‘Bioscopewala’ movie review: Danny Denzongpa’s stellar act saves the film from sinking


Directed By: Deb Medhekar
Produced By: Sunil Doshi
Cast: Danny Denzogpa, Geetanjali Thapa, Tisca Chopra
Duration: 1 hour 31 minutes
Bollywood Bubble Rating: 2 stars

First time director Deb Medhkar’s ‘Bioscopewala’ is a modern day adaption of Rabindranath Tagore’s famous short story ‘Kabuliwala’. Though not completely based on his work, Medhkar has crafted the movie by taking the narrative ahead. The film’s premise is set in Kolkata and Afghanistan.

‘Bioscopewala’ talks about Rehmat Khan (Danny Denzongpa) who reaches Calcutta due to conflicts in his land. Rehmat is a man who loves cinema and wishes to change people’s perception through the same. Loosing all his cinematic setup in Afghanistan, he flies off to Calcutta. In the city, he runs into a 5 year old girl Minnie, eventually turning into a special someone who shapes her childhood.

The story starts with Robi Basu (Adil Hussain), a renowned fashion photographer. He sets off to Afghanistan, with a hope to repay to Rehmat. Robi pens down few unsaid things for his daughter Minnie Basu (Geetanjali Gupta). Things take a U-turn when Robi passes away in the plane crash. With his father’s sudden demise, Minnie returns to her home all the way from Paris.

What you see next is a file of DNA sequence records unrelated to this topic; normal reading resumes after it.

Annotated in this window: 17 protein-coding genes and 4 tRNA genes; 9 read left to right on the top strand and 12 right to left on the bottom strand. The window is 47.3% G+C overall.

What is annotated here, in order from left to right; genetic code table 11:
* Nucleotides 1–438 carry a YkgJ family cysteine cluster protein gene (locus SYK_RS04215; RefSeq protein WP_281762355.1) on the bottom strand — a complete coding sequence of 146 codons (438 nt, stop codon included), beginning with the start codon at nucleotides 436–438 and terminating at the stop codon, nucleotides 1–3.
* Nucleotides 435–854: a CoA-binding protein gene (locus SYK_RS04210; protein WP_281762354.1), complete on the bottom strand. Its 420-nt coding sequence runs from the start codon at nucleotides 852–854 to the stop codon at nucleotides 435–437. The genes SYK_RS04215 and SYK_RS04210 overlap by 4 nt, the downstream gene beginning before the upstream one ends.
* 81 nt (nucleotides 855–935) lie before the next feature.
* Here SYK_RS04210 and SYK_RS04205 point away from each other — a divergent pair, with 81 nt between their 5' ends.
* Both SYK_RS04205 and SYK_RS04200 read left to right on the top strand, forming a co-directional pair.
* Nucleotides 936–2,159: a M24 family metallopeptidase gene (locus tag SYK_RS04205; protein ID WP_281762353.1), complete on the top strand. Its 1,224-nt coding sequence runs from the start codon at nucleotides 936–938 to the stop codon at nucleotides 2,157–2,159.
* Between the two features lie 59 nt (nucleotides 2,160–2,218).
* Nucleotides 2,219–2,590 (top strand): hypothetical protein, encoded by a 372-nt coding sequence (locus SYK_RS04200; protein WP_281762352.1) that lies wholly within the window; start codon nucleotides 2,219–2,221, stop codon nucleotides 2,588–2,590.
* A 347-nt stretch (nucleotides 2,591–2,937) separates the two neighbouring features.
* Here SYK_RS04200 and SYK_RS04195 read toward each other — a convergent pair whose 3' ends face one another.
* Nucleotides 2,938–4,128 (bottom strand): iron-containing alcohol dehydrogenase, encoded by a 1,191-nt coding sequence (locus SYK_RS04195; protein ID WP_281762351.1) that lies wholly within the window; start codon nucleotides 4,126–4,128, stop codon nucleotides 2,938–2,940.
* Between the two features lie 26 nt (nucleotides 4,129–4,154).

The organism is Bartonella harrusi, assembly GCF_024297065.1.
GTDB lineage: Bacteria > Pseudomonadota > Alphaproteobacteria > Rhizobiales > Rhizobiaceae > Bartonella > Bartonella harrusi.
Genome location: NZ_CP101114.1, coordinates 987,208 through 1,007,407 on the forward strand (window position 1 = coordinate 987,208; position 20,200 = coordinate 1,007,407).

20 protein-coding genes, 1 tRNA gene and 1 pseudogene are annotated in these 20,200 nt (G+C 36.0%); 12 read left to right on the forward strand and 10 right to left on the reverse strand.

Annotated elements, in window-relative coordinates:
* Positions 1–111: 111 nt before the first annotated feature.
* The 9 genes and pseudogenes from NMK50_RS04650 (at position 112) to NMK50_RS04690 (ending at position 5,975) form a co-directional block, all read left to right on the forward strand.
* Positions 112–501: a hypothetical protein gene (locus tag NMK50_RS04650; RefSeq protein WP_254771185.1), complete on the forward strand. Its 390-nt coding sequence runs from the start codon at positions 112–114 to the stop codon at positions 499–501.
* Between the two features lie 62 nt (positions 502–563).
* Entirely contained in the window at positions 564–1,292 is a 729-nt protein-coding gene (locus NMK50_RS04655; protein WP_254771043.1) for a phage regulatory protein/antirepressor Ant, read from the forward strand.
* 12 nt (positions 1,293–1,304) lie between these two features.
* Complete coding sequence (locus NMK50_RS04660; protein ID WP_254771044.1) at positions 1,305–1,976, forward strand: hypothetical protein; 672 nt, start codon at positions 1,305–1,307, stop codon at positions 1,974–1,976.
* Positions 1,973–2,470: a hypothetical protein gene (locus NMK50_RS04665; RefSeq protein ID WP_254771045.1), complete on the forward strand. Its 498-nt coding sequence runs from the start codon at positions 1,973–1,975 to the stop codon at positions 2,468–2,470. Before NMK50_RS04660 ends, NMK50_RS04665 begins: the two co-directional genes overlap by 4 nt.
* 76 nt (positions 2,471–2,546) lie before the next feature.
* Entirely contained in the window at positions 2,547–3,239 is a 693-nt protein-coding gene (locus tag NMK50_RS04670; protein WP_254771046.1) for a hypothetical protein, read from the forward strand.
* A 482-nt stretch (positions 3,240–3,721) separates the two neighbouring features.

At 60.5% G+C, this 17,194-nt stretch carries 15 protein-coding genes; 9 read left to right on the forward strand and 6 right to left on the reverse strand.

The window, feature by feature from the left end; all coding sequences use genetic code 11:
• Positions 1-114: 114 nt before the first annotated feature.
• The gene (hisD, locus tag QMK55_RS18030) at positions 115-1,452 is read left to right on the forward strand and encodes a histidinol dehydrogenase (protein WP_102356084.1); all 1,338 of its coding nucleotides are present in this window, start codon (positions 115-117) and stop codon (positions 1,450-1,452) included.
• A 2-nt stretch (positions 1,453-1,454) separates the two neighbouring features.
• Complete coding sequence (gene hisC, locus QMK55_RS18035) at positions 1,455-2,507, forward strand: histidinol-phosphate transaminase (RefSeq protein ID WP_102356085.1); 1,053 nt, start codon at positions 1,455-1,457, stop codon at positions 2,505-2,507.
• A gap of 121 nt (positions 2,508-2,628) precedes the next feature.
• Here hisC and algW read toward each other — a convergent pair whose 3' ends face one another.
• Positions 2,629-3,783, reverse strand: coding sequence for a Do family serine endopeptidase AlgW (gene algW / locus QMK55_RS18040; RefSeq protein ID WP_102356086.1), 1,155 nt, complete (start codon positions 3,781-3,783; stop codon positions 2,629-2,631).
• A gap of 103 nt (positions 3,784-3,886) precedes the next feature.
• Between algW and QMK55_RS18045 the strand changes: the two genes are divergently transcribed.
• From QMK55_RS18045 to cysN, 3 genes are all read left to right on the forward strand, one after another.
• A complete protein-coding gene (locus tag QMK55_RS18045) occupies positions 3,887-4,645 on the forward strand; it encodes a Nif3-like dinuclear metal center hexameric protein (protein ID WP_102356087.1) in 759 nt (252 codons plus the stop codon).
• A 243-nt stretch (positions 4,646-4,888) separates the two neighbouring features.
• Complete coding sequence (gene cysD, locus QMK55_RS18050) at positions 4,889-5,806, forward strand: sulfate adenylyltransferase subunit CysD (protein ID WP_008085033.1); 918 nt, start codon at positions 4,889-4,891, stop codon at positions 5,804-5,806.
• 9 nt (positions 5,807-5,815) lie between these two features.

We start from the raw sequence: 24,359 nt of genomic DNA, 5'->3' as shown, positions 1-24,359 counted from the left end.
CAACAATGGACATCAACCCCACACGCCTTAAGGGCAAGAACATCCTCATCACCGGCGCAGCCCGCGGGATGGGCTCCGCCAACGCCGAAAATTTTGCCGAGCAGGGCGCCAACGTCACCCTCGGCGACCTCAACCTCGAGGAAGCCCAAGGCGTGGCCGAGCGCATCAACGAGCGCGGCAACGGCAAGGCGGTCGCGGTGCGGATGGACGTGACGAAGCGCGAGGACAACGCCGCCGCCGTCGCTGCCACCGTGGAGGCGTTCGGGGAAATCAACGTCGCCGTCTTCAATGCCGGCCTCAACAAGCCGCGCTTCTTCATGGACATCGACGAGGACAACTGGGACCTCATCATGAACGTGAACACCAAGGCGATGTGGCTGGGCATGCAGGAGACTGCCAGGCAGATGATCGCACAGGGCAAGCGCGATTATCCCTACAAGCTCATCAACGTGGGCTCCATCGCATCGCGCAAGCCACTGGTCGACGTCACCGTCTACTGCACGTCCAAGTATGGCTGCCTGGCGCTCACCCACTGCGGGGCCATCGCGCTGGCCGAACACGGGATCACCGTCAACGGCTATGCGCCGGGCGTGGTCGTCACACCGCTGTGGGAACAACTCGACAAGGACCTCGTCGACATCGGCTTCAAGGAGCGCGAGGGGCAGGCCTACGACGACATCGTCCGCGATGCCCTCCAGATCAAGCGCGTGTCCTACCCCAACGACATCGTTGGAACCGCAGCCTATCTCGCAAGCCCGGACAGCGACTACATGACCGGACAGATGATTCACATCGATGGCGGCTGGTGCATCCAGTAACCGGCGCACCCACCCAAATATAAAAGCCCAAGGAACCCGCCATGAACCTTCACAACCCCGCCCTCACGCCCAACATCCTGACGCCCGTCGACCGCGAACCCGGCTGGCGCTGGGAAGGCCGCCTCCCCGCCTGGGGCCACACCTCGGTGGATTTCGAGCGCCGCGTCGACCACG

On reaching home, Minnie meets Bholla Kaka. He introduces her to an old man ( Rehmat Khan) who suffers from Alzheimer’s. At first, Minnie refuses to keep the man at home, the reason being he was convicted in a murder case.

A few flashbacks from her childhood and Minnie eventually realizes that the old man is her own ‘Bioscopewala’. The man who taught her the art of storytelling.

The story gets on track with Minnie’s mission to know more about her Bioscopewala. Here begins, her search to find Rehmat Khan’s family and reunite him with his daughter Rabeya (which was the actual reason of Robi going all the way to Afganistan).

What were the few unsaid things mentioned by Robi? Did Minnie manage to reunite ‘Bioscopewala’ with his daughter?

To know the answers to these questions, you need to see this tale at the nearest cinemas.

The storyline seems to be a bit stretched but Danny and Geetanjali’s work manages to save the film from sinking. It strikes an emotional chord within few minutes but fades away with the slow track. Overall, Deb Medhkar’s directorial has left me a bit disappointed. The tale could have been presented in a better way.

Anyway, everyone has their own point of view. I would highly recommend this film to the ones who love story-telling.

Watch the trailer of the film here: